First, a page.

Electronauts is the latest VR experience to come our way from Survios, creators of acclaimed VR hits like Raw Data and Sprint Vector. Out now for all major VR platforms, we played it on Playstation VR with a pair of Move controllers.
There have been a few publishers so far who have consistently been putting out VR releases that are both diverse in nature and high in quality. Ubisoft comes to mind with Bridge Crew, Eagle Flight and Werewolves Within, and I’ve also enjoyed what Zen Studios has done so far. I would definitely place Survios on that list as well though, since Raw Data and Sprint Vectors are two of the best examples of what VR has to offer – and Electronauts isn’t too far behind.
It’s an entirely different beast though, and it taps into the fascination that people nowadays have with electronic dance music DJs and producers – much like the DJ Hero games did during the heyday of the Guitar Hero/Rock Band craze. Electronauts isn’t necessarily a rhythm-based game though, and I would even struggle to call it a game at all. It’s more like a sci-fi VR DJ simulator than a game, but if you’re into the musical genre that’s represented then that’s more than okay.
Electronauts features forty licensed tracks for you to play with, which includes The Chainsmokers, Tiesto and Krewella as the most internationally known artists on offer. Don’t expect a Guitar Hero-like tracklist in terms of hit songs and classics – Survios isn’t Activision in terms of a licensing budget, and a game like this doesn’t need it either. It’s not about the songs themselves – it’s what you make of them through your own actions. In that sense, it’s probably good that I had a bunch of unknown tracks to play with, rather than classics I couldn’t even begin to improve.
The other major difference with a game like DJ Hero comes from the actual gameplay – where VR shows its power. DJ Hero relied on a plastic turntable with a few buttons to allow you to interact with the music, but Electronauts – through VR – can offer you a whole range of tools to play with. Divided among multiple stations are tools you can use to edit, splice and tweak the music to your heart’s content. Want easier access to certain tools, or swap them out for others? You can do that too, which definitely adds to the replay value and the number of ways you can experience Electronauts.
You’ll still find yourself tapping to the beat (your Move controllers turn into drumsticks that you use to interact with your environment), but it’s not to keep a multiplier or streak going. Instead, you’re directly interacting with the music – which is surprisingly addictive as well. Remixing songs also means you can change the order in which different sections of each track occur and re-occur, and how you transition between them. You make a song as monotonous as your friends might call every single EDM song, or so diverse that you’re completely lost as to where in the song you are.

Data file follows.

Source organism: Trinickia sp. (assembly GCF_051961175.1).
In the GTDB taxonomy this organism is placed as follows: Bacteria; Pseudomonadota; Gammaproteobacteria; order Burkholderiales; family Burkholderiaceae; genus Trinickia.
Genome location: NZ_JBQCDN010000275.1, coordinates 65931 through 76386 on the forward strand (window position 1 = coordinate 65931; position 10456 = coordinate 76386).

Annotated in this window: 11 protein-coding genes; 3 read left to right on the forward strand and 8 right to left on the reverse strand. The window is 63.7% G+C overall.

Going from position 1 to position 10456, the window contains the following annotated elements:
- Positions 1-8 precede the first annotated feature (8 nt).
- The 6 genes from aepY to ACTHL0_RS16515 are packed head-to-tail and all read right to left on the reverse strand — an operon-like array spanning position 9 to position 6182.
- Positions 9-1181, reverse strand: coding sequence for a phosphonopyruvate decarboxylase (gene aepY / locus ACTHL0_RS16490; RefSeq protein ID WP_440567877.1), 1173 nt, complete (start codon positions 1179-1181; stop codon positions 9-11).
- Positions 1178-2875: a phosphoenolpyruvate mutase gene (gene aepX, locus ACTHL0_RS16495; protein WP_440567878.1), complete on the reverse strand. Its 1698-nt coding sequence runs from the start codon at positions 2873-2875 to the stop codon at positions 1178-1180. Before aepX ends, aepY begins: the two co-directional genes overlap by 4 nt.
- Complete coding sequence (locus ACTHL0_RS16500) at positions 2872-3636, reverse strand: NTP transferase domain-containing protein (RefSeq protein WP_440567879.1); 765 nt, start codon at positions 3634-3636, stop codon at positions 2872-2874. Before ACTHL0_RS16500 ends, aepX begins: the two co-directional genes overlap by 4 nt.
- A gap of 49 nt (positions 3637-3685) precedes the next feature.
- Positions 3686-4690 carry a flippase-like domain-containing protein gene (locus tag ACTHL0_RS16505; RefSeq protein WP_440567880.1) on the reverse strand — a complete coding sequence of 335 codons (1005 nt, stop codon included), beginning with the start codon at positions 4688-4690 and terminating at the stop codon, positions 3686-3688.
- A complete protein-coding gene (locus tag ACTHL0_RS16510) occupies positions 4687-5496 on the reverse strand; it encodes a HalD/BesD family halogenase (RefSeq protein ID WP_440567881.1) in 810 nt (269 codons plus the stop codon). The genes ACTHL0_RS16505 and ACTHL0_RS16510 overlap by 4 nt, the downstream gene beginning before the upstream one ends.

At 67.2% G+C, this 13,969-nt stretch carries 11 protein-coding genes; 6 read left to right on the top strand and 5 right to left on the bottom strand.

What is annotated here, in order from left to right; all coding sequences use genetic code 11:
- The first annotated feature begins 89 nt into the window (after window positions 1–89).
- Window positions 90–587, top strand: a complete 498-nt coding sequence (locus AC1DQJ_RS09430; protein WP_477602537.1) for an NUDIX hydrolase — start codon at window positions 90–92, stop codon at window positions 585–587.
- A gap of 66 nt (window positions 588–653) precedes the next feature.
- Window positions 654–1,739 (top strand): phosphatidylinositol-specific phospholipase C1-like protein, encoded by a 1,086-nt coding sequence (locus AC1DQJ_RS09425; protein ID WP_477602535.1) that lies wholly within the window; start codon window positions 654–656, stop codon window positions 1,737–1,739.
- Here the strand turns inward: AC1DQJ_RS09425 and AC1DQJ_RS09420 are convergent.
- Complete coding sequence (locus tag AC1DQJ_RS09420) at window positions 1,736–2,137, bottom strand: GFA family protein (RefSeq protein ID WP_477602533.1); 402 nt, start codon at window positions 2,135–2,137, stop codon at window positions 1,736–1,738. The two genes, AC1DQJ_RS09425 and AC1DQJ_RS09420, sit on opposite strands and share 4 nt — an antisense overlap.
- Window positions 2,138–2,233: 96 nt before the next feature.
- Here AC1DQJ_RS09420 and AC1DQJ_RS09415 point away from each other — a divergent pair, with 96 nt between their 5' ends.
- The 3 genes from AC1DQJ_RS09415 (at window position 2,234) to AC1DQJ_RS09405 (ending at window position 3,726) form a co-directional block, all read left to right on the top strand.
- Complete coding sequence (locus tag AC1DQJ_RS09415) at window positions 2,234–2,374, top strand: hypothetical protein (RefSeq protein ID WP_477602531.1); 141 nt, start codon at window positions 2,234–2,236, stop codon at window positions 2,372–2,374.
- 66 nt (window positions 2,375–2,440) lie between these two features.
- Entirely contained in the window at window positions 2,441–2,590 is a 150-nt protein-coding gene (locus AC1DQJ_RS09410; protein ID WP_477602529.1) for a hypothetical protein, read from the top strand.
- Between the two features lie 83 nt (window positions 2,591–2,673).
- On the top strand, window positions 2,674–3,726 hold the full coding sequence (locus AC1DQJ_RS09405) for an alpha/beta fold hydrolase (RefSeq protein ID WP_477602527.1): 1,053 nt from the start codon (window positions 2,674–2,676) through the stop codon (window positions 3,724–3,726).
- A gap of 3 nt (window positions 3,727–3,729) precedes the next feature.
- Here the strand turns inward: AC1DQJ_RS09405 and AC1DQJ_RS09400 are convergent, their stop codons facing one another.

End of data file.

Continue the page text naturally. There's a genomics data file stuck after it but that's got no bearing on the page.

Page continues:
Visually, you’re portrayed by a DJ avatar inside the game, which has a futuristic look and feel to it. Since you’re also rocking a helmet of sorts, it’s a bit like Daft Punk VR. The background moves to the beat of the music, bringing back memories of the classic PC title Audiosurf that I’ve spent a ton of time with. Unlike Audiosurf though, you can’t create tracks with your own imported music here. What you start with is what you get, and even if you’re into electronic dance music it doesn’t mean it’ll be up your alley.
Electronauts is a ton of fun to play, though your enjoyment will depend on how much you like the musical style represented here. For me, it was awesome to play with a Tiesto version of a song I first heard over 20 years ago – and then put my own spin on it. You don’t have to be a musical genius either – Electronauts is easy to pick up and very forgiving, and the software will make sure your changes mesh smoothly with the existing beat and melody. It’s actually harder to ruin a song than to change it, which is where Electronauts becomes a way better choice than the average sampling/sequencing software you can get.
As such, Survios’ latest walks a thin line between game and simulation and ends up being a mesmerizing game if you enjoy electronic dance music and wouldn’t mind taking a stab at producing it yourself. Those who aren’t in that crowd will quickly wish they had different tracks to play with or the ability to import their own, so check out the tracklist before you buy. If you enjoy the tracklist, you’ll positively love this experience – it’s a lot more fun and engaging than Guitar Hero ever was with its music. I would have personally enjoyed tracks from the likes of Armin van Buuren, Alan Walker, Ferry Corsten, Paul van Dyk, Rank 1, Push, Chicane or Andrew Rayel – but I get the licensing nightmare that that would have entailed – and Electronauts in its current form has a friendly price tag. Let’s hope it does well, so we see more like this in the future.